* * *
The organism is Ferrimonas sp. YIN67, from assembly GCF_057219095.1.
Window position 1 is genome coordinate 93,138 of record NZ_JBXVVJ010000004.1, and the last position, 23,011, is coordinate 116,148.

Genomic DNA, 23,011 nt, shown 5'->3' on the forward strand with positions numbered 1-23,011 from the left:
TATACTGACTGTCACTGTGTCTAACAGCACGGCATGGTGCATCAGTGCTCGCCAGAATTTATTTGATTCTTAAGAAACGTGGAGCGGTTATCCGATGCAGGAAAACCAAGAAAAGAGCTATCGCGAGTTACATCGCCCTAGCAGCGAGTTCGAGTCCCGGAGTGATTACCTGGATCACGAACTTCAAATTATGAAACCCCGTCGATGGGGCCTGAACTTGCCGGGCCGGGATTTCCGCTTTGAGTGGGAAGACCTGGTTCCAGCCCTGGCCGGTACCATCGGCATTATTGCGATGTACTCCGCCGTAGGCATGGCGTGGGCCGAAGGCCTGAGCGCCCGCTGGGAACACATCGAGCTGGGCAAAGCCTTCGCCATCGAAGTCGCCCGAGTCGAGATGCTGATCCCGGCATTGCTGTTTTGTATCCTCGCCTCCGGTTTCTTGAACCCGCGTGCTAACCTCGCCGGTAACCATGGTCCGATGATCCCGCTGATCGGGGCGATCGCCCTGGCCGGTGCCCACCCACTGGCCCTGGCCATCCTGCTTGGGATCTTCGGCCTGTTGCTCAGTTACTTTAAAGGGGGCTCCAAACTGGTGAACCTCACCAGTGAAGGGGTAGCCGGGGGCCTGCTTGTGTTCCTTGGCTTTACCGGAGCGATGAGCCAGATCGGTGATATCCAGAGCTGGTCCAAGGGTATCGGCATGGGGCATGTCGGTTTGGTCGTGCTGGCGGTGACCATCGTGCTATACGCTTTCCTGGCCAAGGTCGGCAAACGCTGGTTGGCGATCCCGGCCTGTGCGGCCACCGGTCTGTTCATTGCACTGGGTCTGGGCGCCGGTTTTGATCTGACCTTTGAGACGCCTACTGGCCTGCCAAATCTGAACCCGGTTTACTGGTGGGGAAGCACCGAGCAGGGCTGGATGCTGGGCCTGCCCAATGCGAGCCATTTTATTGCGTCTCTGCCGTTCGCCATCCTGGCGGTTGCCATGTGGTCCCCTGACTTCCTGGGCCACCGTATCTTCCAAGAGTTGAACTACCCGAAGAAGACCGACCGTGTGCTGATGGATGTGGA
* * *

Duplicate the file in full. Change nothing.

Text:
The organism is Ferrimonas sp. YIN67, from assembly GCF_057219095.1.
Window position 1 is genome coordinate 93,138 of record NZ_JBXVVJ010000004.1, and the last position, 23,011, is coordinate 116,148.

Genomic DNA, 23,011 nt, shown 5'->3' on the forward strand with positions numbered 1-23,011 from the left:
TATACTGACTGTCACTGTGTCTAACAGCACGGCATGGTGCATCAGTGCTCGCCAGAATTTATTTGATTCTTAAGAAACGTGGAGCGGTTATCCGATGCAGGAAAACCAAGAAAAGAGCTATCGCGAGTTACATCGCCCTAGCAGCGAGTTCGAGTCCCGGAGTGATTACCTGGATCACGAACTTCAAATTATGAAACCCCGTCGATGGGGCCTGAACTTGCCGGGCCGGGATTTCCGCTTTGAGTGGGAAGACCTGGTTCCAGCCCTGGCCGGTACCATCGGCATTATTGCGATGTACTCCGCCGTAGGCATGGCGTGGGCCGAAGGCCTGAGCGCCCGCTGGGAACACATCGAGCTGGGCAAAGCCTTCGCCATCGAAGTCGCCCGAGTCGAGATGCTGATCCCGGCATTGCTGTTTTGTATCCTCGCCTCCGGTTTCTTGAACCCGCGTGCTAACCTCGCCGGTAACCATGGTCCGATGATCCCGCTGATCGGGGCGATCGCCCTGGCCGGTGCCCACCCACTGGCCCTGGCCATCCTGCTTGGGATCTTCGGCCTGTTGCTCAGTTACTTTAAAGGGGGCTCCAAACTGGTGAACCTCACCAGTGAAGGGGTAGCCGGGGGCCTGCTTGTGTTCCTTGGCTTTACCGGAGCGATGAGCCAGATCGGTGATATCCAGAGCTGGTCCAAGGGTATCGGCATGGGGCATGTCGGTTTGGTCGTGCTGGCGGTGACCATCGTGCTATACGCTTTCCTGGCCAAGGTCGGCAAACGCTGGTTGGCGATCCCGGCCTGTGCGGCCACCGGTCTGTTCATTGCACTGGGTCTGGGCGCCGGTTTTGATCTGACCTTTGAGACGCCTACTGGCCTGCCAAATCTGAACCCGGTTTACTGGTGGGGAAGCACCGAGCAGGGCTGGATGCTGGGCCTGCCCAATGCGAGCCATTTTATTGCGTCTCTGCCGTTCGCCATCCTGGCGGTTGCCATGTGGTCCCCTGACTTCCTGGGCCACCGTATCTTCCAAGAGTTGAACTACCCGAAGAAGACCGACCGTGTGCTGATGGATGTGGA